Posted by Nick Day on 05 Jul 2012
The IRS announces efforts to help “delinquent” US Taxpayers
The Internal Revenue Service (IRS) has announced a plan to help Non-Resident US taxpayers overseas with their tax filing requirements and foreign retirement plan concerns.
An IRS Commissioner spokesperson has said: “Today we are announcing a series of common-sense steps to help US citizens abroad get current with their tax obligations and resolve pension issues.”
Following feedback from expat organisations the IRS is now aware that some US taxpayers living abroad have failed to file US federal income Tax Returns or Reports of Foreign Bank and Financial Accounts (FBARs) on time and need help as the tax payers want to comply with the law.
The IRS has proposed new procedures to apply from 1 September 2012 that will allow taxpayers who have low risk factors to catch up with their tax filling without facing penalties or prosecution. These citizens will generally have simple Tax Returns and owe $1,500 or less in tax for any of the covered years.
If there are indications of complex tax planning or avoidance or if there is material economic activity in the US the risk level will increase as the income and assets of the taxpayer rise. Further risk factors would include any additional history of non-compliance with US tax law and the amount and type of US source income.
The new IRS procedures should also allow resolution of particular issues related to certain foreign retirement plans.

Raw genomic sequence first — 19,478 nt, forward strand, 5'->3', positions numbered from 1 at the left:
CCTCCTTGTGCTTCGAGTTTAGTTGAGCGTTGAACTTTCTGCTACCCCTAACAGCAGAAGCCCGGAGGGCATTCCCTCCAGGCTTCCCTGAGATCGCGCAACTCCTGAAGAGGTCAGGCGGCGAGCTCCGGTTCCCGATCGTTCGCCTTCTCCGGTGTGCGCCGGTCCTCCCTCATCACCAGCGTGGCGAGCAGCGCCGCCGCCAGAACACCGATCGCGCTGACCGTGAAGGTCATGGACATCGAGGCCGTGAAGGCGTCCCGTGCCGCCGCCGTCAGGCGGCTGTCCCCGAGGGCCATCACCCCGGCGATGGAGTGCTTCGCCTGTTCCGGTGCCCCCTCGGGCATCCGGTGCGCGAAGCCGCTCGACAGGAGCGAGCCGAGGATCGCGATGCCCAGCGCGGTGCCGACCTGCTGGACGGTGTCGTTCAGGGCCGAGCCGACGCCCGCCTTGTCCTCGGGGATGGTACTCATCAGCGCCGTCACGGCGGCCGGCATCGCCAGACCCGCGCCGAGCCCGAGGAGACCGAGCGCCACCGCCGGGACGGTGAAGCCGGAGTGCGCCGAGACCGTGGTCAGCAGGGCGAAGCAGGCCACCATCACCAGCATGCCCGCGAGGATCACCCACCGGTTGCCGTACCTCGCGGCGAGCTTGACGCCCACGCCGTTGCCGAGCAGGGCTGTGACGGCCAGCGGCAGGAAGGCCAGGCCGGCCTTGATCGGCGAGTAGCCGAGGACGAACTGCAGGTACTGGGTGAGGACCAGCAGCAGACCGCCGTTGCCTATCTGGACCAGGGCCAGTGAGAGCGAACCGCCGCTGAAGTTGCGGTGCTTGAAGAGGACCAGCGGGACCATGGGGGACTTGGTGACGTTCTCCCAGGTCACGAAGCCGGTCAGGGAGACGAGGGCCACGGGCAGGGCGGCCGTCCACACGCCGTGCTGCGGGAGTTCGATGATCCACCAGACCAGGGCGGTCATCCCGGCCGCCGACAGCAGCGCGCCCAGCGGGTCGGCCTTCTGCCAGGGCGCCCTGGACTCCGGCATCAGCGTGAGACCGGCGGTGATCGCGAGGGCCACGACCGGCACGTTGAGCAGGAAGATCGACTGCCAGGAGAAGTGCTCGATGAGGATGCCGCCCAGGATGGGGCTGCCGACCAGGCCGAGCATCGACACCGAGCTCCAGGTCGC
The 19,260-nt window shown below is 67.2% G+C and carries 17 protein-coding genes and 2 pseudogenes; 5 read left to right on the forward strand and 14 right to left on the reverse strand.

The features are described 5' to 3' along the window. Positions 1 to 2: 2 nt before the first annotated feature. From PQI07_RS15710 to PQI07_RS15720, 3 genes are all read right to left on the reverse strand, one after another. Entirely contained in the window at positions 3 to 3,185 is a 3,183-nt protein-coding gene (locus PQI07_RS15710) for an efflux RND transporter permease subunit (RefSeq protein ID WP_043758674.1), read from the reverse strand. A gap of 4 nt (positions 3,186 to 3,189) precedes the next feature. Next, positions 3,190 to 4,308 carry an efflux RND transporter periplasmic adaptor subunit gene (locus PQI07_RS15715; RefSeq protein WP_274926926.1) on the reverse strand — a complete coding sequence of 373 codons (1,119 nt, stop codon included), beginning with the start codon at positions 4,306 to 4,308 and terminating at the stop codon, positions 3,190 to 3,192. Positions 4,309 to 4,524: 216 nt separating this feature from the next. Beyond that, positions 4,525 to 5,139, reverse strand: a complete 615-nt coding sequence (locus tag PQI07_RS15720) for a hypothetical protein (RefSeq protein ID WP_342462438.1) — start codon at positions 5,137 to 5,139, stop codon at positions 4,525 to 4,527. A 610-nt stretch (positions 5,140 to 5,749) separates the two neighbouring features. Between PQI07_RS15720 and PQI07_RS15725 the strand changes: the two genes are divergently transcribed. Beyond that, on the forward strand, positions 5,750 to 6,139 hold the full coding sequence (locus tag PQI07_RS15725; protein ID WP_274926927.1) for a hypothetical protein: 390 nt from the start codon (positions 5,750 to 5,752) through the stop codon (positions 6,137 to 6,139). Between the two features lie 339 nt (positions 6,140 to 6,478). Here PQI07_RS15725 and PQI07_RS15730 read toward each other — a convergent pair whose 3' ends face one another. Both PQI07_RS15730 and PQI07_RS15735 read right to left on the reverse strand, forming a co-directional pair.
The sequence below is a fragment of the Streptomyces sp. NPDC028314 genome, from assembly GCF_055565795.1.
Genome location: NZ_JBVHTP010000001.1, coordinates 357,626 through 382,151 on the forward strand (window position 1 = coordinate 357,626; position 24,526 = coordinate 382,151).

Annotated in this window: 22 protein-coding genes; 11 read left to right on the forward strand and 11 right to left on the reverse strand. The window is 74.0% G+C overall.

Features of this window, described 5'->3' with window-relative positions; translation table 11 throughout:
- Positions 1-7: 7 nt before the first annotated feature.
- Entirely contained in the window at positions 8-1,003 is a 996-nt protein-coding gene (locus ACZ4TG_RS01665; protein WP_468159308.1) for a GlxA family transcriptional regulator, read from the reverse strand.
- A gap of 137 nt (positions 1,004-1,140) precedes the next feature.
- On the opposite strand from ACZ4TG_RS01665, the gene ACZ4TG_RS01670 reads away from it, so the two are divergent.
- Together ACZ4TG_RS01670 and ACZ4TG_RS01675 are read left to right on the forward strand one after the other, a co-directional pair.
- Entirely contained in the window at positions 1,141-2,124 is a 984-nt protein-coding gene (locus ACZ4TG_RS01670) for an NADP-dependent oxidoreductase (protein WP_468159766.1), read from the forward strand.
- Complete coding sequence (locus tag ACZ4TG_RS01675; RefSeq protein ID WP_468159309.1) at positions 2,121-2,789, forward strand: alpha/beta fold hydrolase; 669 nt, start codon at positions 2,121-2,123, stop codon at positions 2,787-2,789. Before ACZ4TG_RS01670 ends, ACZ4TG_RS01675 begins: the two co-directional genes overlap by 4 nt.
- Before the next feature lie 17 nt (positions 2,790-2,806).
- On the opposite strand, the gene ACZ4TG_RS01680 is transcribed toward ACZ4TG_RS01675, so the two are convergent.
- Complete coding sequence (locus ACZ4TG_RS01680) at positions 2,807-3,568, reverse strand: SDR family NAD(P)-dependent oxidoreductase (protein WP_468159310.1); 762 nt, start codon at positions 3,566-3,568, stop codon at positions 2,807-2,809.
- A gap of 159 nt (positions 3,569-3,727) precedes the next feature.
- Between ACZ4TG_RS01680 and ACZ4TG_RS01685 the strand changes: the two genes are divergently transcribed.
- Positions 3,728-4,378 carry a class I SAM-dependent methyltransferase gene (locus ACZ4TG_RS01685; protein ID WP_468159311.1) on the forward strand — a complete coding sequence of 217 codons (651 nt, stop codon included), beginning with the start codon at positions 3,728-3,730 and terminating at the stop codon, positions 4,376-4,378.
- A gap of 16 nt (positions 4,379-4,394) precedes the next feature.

Taxpayers filling their Tax Returns using the recently announced procedures will also be required to submit appropriate related information, for the past three years, and to file offending FBARs for the past six years. Payment of any federal tax and interest due must accompany the submission.
Submissions from taxpayers that present a higher compliance risk will be subject to a comprehensive review and possibly a full examination, which could cover more than three tax years.
Any taxpayers who are in a situation where they are concerned about the risk of penalties are advised that the new procedure will not provide protection from criminal prosecution.
If you are a US tax return filer who lives in the UK, completion of your US tax returns may well have an impact on your UK tax affairs.
For example, you will need to decide whether to file your UK tax return on the “arising basis” (reporting world-wide income but claiming credits for US/overseas tax payable) or the “remittance basis” which could apply if you are not domiciled in the UK and can mean you avoiding UK tax on non-UK income/gains unless the income/gain is remitted i.e. brought to the UK. This is a highly complex area and we recommend you seek qualified, professional advice.
We partner with a firm of US tax advisers and can coordinate your US/UK affairs as necessary to take into account your particular circumstances.
If you would like any advice regarding the above article please contact us on 01962 856 990 or firstname.lastname@example.org.